Thursday 19 February 2015

1/72 WWII - Hasegawa Jagdpanzer

A low-slung, lean, mean and clean tank destroying machine.

I actually built this in Dec 2014, before I built the Hasegawa Eggplane, which I already posted here about. I bought the Eggplane years ago, and the JagdPanzer IV not very much before I built it. And then I've ended up posting them out of sequence, build-wise. My chronology here is all over the place!

Anyway, like the Eggplane, this was a real pleasure to put together, even taking into condideration the mistakes I made (in both builds!). I seem doomed, at present, to make at least one significant booboo every time I build a kit. Hey-ho!

What's In The Box?

So, what's inside the box? Well, there are seven sprues, six of grey styrene, and one of black rubbery stuff for the tracks, plus a sheet of decals. The box art depicts a vehicle in the classic three colour scheme clad in zimmerit, sans fixtures for schürzen. The kit itself has no zimmerit, but plenty of schürzen fixtures!

Unlike the Zveda Tiger I I just finished building yesterday, and a post about which I'm also preparing, this kit has all the running gear as separate parts, a multitude of wheels on two sprues. The Zvezda kit has a goodly chunk of the running gear in pre-formed rows, giving the modeller instead the tools for the hull as the separate fiddly add on stuff. 

Each of these very different approaches has its own good and bad points: in this kit it's a bigger and harder job to get the wheel on, and especially to get them all properly aligned; but here the tools are less satisfying, as thy are not full sculpted in the round. Some would remove them, and replace them. I don't think I'll do that in this case (this model is now part painted, although those pics are yet to be added here), but I may start to do so as I get better and more experienced.

The parts are beautifully crisp and clean, and required very minimal work once removed from the sprues, which is always a pleasant experience. I love this decal sheet as well, for having four rows of individual numbers, allowing me, when the time comes, to create tank numbers with more freedom than most decal sheets easily permit.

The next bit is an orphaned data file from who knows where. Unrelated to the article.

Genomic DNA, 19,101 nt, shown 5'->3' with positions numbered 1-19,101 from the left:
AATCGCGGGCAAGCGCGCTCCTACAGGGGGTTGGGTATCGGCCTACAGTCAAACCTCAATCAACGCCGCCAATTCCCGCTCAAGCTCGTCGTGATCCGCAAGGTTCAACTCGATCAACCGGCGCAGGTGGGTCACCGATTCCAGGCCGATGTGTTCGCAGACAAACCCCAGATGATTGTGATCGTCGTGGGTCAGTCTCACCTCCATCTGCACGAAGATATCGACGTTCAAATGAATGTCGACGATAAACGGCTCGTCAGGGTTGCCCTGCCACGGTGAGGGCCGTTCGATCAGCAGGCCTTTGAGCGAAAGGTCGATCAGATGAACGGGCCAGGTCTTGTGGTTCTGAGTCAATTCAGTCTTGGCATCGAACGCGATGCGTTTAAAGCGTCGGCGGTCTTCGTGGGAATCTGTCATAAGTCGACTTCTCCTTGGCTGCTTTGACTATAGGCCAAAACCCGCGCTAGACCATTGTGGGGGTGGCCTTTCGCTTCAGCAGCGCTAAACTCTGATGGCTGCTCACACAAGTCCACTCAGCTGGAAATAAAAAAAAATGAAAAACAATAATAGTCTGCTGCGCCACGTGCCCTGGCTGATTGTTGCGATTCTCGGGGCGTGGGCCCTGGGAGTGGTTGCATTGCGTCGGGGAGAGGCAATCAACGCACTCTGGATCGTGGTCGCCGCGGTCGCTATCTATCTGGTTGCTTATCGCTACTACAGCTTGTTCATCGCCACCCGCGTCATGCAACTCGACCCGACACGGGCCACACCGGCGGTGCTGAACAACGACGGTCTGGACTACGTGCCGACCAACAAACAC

The Build Begins

Rather unusually - most construction seems to begin either with either elements of the hull, or even more normally, the running gear - this build commences with the gun barrel and saukopf, etc. Thanks to the construction of the muzzle I'm spared the usual drilling-out rigmarole. As with the whole kit, the barrel is an incredibly clean piece of moulding and casting. Delightful!

My current workspace: one end of the living/dining room table!

Everything about the running gear and tracks in this kit is, in my view, terrific: the pieces are nicely moulded and cast - very clean - and all the parts fit together like a dream. And even the tracks, so often a thorny issue, fitted quickly, easily and snugly. Terrific!

Very rapidly, from building the running gear to assembling the hull and casemate, etc, the tank starts to look nearly complete. After all the praise I've lavished on this model so far, comes my first criticism: having the tools on the rear deck integral to the moulding of the body means they don't look as good or as realistic as they might.

Pics above and below show the rear of the tank getting built up to near completion.

It seems I'm always going to screw up at least once on any build. On this occasion the above pic shows, marked in pencil, (roughly) where I ought to have drilled two wholes, the guide points for which are marked on the reverse of the part. In the end it wasn't too bad, as later pics will, I hope attest.

With the rear pretty much completed, it was the turn of the front end and top. It was quite a long wait between building the gun barrel and mount, and attaching them!

One of the last parts: the fire extinguisher!

Once the model was completed, I was very happy. A nice looking tank that was fun to build. I've undercoated in black, and base-ciated in dunkelgelb, but not got those pics up here yet. This Jagdpanzer IV joins the queue of vehicles awaiting the purchase of a proper airbrush!

All these parts were surplus to this build, and so they go into the spares box, which is starting to contain a fair old bunch of stuff!


  1. I love hasegawa kits, always a good balance between simplicity and great finish

  2. Yes, the Hase Pz IV kits are nice, all except the tracks for me, they are way to simplified, but the rest of the tank is brilliant.